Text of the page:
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Day 8: Coast-to-coast ride wraps up in Daytona

NASCAR.com

DAYTONA BEACH, Fla. -- The Kyle Petty Charity Ride Across America has two goals -- 1. Fund raising. 2. Fun raising.

Both were accomplished in volume over the past eight days as the ride logged more than 2,600 miles from the Pacific Ocean to a landing Saturday afternoon a few feet from the Atlantic in Daytona Beach.

The 20th annual ride was the first that stretched from ocean to ocean, a goal Petty had set to mark the special anniversary. The first ride -- in 1995 -- crossed a route from California to North Carolina, but this month's run was the first that stretched literally from sea to shining sea.

 "Next week I'd like to turn around and go back to California and start over," Petty said Saturday. "But everybody goes back to the real world next week."

Although the ride typically lasts only eight days, planning for the operation takes most of the year. Numerous hurdles have to be crossed to move 200 people across the country on motorcycles, and much of that work is handled by tour director Morgan Castano, whose office is near Charlotte Motor Speedway in Concord, North Carolina. She is the ride's only full-time employee.

"It takes 12 months to put it together," Petty said. "People who have put on charity golf tournaments will understand this -- it's basically the logistics of putting on three golf tournaments a day for eight days.

"You've got food, hotel rooms, gas, travel for bikes out and back. Police escorts. The logistics just eat you up. It's an operation to move this many people across country."

It's also costly, but much of the expense =is covered by corporate sponsors and individual riders who pay for gas for the entire group at fuel stops or who write a check for group meals. A resident of Broussard, Louisiana paid for fuel for all of the riders when the tour stopped there Thursday.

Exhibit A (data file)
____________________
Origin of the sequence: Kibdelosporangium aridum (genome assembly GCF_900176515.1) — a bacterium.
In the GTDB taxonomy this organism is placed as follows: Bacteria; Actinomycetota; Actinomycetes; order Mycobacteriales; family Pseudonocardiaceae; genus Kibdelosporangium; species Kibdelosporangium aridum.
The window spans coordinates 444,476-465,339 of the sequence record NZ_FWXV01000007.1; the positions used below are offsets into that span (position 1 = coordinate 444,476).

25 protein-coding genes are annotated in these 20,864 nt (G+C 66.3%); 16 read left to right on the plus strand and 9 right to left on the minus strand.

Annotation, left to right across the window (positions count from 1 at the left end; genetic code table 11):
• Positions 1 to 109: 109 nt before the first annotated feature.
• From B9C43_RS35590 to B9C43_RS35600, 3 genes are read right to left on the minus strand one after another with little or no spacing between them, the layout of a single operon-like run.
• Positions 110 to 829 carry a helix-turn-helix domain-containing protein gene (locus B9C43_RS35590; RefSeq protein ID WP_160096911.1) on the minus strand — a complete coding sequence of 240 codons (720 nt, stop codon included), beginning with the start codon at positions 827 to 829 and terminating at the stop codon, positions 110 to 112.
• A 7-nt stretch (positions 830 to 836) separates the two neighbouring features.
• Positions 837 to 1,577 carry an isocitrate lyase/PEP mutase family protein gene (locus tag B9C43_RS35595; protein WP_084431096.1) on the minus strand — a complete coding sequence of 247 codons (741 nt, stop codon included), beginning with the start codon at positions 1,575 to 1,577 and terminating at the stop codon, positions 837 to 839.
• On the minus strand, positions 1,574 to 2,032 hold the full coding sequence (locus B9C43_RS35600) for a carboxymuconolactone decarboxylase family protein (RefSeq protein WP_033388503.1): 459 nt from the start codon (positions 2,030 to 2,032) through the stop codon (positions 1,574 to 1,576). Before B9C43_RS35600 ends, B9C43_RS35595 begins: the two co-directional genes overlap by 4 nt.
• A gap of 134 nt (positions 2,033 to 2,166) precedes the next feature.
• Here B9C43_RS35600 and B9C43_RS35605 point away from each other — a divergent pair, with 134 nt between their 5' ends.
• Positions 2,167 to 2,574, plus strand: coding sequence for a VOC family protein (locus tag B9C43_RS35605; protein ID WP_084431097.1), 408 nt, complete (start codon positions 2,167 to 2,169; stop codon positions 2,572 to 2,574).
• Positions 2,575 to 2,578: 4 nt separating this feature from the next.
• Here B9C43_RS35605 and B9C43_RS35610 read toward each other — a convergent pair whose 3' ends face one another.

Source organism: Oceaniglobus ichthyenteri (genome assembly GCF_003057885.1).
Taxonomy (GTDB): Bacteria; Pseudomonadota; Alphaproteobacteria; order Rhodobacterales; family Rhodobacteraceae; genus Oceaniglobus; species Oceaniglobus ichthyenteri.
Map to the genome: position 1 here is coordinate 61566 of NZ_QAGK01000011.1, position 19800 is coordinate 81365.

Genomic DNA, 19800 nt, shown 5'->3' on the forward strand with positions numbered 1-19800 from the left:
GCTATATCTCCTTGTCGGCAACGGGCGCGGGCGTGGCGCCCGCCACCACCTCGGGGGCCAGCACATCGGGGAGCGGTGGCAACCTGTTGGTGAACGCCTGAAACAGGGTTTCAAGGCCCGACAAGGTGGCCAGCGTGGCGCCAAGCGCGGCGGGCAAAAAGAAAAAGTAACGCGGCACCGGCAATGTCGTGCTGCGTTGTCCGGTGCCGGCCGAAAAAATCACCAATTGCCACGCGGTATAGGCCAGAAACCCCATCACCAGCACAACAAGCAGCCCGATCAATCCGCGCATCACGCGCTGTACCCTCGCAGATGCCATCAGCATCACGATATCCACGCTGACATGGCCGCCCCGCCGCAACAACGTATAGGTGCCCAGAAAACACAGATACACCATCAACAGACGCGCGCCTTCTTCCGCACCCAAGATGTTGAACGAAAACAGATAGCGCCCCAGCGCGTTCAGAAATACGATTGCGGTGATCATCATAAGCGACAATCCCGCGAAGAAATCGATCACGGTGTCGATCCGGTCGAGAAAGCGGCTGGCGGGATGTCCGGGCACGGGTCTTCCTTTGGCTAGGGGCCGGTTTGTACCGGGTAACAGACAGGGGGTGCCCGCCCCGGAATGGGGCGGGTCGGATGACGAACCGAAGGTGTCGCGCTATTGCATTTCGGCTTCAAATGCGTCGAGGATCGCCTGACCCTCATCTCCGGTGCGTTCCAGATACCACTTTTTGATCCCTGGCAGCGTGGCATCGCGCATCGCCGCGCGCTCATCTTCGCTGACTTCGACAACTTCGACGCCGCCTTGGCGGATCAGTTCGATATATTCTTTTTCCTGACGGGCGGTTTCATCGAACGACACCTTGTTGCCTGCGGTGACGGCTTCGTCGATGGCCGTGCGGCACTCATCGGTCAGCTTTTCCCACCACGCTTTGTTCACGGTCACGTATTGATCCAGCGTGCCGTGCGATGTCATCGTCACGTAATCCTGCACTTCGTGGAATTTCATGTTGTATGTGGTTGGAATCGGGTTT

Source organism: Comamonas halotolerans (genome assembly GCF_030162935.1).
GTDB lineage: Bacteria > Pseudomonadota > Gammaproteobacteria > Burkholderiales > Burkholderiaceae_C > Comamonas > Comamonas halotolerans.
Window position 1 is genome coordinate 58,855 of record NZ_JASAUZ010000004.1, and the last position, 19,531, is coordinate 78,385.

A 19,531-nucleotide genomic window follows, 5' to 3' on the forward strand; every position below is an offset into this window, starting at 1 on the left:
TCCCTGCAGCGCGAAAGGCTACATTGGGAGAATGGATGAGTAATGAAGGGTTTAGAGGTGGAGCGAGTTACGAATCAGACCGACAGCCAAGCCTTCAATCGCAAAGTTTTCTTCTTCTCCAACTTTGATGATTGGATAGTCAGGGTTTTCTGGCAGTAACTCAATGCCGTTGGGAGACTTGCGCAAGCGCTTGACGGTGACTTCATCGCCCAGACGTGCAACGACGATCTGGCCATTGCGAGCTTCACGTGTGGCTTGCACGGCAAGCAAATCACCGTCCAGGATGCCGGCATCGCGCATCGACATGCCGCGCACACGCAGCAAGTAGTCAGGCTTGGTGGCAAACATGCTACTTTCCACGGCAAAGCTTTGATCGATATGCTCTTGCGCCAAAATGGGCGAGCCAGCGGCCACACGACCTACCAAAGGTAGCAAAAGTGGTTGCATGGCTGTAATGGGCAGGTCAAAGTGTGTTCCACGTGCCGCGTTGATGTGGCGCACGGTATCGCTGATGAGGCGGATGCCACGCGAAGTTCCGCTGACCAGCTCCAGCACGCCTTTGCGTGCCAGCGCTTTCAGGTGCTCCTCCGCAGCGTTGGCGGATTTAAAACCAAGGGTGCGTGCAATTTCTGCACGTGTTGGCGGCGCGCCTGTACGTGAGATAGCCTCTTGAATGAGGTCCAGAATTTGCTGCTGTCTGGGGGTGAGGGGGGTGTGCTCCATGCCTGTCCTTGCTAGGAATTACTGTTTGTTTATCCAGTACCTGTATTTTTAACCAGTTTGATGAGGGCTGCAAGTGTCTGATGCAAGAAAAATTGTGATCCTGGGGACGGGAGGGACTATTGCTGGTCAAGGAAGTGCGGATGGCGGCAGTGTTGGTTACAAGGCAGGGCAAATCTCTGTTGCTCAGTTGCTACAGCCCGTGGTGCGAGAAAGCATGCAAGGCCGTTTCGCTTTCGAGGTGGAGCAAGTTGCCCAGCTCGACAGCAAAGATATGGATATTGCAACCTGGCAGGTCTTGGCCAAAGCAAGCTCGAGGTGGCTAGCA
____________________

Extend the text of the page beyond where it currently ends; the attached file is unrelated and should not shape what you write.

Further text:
The ride is the biggest fund-raiser for the Petty family's Victory Junction Gang Camp, a Randleman, North Carolina summer camp for chronically ill children. Petty said proceeds from the ride typically cover about 15 percent of the camp's annual budget.

Ride funds come from sponsoring companies, from ride participants who pay to be in the group and from individuals who drop a few coins or a few dollars into ride collection bins along the way.

"This is all about sending those kids to camp," Petty said. "Every dollar goes a long way. We don't have a specific goal. It's to raise as much money as we can. Every donation moves the needle. If you give us a pig, we'll make barbecue. We're not going to turn any donation down."

After a Saturday night dinner, the riders went their separate ways. Most probably will return for the 2015 ride.

 "It's an emotional day for everybody," Petty said. "People who didn't even know each other at the beginning of the week now eat every meal together or ride together. You make new friends. It's like being a kid and going to summer camp."
At 53, Petty is the eternal kid -- but one who rides cross-country and raises money. And fun.

Day 8 recap

Started: Tallahassee, Florida.
Finished:
Daytona Beach, Florida
Miles traveled: 242.9

Notes: The eight-day ride covered 2,674 miles (give or take a 10th here and there), eight states, several barbecue restaurants and one Old West town (Tombstone, Arizona). ? Several children who have been campers at Victory Junction greeted riders at stops along the way. ?Virginia rider Jo Ann Emmons, who was injured in an accident on the ride's first day, remains hospitalized in Phoenix.
 
Donate: The Kyle Petty Charity Ride raises money for the Victory Junction Gang Camp, a summer camp for chronically ill children. To donate, victoryjunction.org.

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Day 8 recap

Started: Tallahasse, Florida.
Finished: Daytona Beach, Florida
Miles traveled: 242.9

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